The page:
maxsilence5This setting defines the maximum time for which the caller can remain silent before the recording is stopped. We like to set this setting to one second longer than minsecs (if you set it equal to or greater than minsecs, you will get a warning).
silencethreshold128You can fine-tune the silence sensitivity of Asterisk to better define what qualifies as silence. In practice, this is seldom a good idea, since you cannot control the volumes of all the calls you’ll be getting from different places. It’s best to leave this at the default.
maxlogins3This little security feature is intended to make brute-force attacks on your mailbox passwords more time-consuming. If a bad password is received this many times, voicemail will hang up and you’ll have to call back in to try again. Note that this will not lock up the mailbox. Patient snoopers can continue to try to log into your mailbox as many times as they like, they’ll just have to call back every third attempt. If you have a lot of ham-fingered users, you can set this to something like 5.
moveheardyesThis setting will move listened-to messages to the Old folder. We recommend leaving this at the default.
forward _ urgent _ autonoSetting this to yes will preserve the original urgency setting of any messages the user receives and then forwards on. If you leave it at no, users can set the urgency level themselves on messages that they forward.
userscontextdefaultIf you use the users.conf file (we don’t), you can define here the context where entries are registered.
externnotify/path/to/scriptIf you wish to run an external app whenever a message is left, you can define it here.
smdienablenoIf you are using Asterisk as a voicemail server on a PBX that supports SMDI, you can enable it here.
smdiport/dev/ttyS0Here is where you would define the SMDI port that messages between Asterisk and the external PBX would pass across.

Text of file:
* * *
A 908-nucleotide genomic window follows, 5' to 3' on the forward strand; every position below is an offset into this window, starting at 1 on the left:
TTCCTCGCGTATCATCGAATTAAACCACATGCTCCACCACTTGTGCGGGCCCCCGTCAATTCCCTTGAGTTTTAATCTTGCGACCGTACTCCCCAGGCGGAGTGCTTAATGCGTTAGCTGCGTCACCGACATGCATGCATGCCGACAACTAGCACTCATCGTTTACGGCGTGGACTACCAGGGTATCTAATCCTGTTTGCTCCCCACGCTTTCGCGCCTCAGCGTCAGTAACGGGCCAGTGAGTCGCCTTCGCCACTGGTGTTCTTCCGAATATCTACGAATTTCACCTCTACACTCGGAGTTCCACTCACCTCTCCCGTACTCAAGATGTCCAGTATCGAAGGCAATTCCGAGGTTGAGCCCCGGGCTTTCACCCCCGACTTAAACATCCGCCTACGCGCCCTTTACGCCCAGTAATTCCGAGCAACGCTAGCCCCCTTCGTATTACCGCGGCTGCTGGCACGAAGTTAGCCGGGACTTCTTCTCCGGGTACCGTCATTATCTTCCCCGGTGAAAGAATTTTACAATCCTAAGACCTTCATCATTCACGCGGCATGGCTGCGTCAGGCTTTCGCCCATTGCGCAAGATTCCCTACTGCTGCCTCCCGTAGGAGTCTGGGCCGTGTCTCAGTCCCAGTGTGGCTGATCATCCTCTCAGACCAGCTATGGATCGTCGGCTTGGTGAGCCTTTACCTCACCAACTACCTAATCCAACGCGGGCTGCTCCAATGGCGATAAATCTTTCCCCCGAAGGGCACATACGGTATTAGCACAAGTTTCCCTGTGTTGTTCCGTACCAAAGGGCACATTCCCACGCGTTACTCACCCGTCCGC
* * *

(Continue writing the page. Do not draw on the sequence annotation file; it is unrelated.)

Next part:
externpass/path/to/scriptAny time the password on a mailbox is changed, the script you define here will be notified of the context, mailbox, and new password. The script will then be responsible for updating voicemail.conf (the Asterisk voicemail app will not update the password if this parameter is defined).
externpassnotify/path/to/scriptAny time the password on a mailbox is changed, the script you define here will be notified of the context, mailbox, and new password. Asterisk will handle updating the password in voicemail.conf. If you have defined externpass, this option will be ignored.
externpasscheck/usr/local/bin/voicemailpwcheck.pySee the sidebar following this table for a description of this option.
directoryintrodir-introThe Directory() dialplan application uses the voicemail.conf file to search by name from an auto attendant. There is a default prompt that plays, called dir-intro. If you want, you can specify a different file to play instead.
charsetISO-8859-1If you need a character set other than ISO-8859-1 (a.k.a Latin 1) to be supported, you can specify it here.
adsifdn0000000FUse this option to configure the Feature Descriptor Number.[d]
adsisec9BDBF7ACUse this option to configure the security lock code.
adsiver1This specifies the ADSI voicemail application version number.
pbxskipyesIf you do not want emails from your voicemail to have the string [PBX] added to the subject, you can set this to yes.
fromstringThe Asterisk PBXYou can use this setting to configure the From: name that will appear in emails from your PBX.
usedirectoryyesThis option allows users composing messages from their mailboxes to take advantage of the Directory.
odbcstorage <item from res_odbc.conf> If you want to store voice messages in a database, you can do that using the Asterisk res_odbc connector. Here, you would set the name of the item in the res_odbc file. For details, see Chapter 22, Clustering.
odbctable <table name> This setting specifies the table name in the database that the odbcstorage setting refers to. For details, see Chapter 22, Clustering.
emailsubject[PBX]: New message ${VM_MSGNUM} in mailbox ${VM_MAILBOX}When Asterisk sends an email, you can use this setting to define what the Subject: line of the email will look like. See the voicemail.conf.sample file for more details.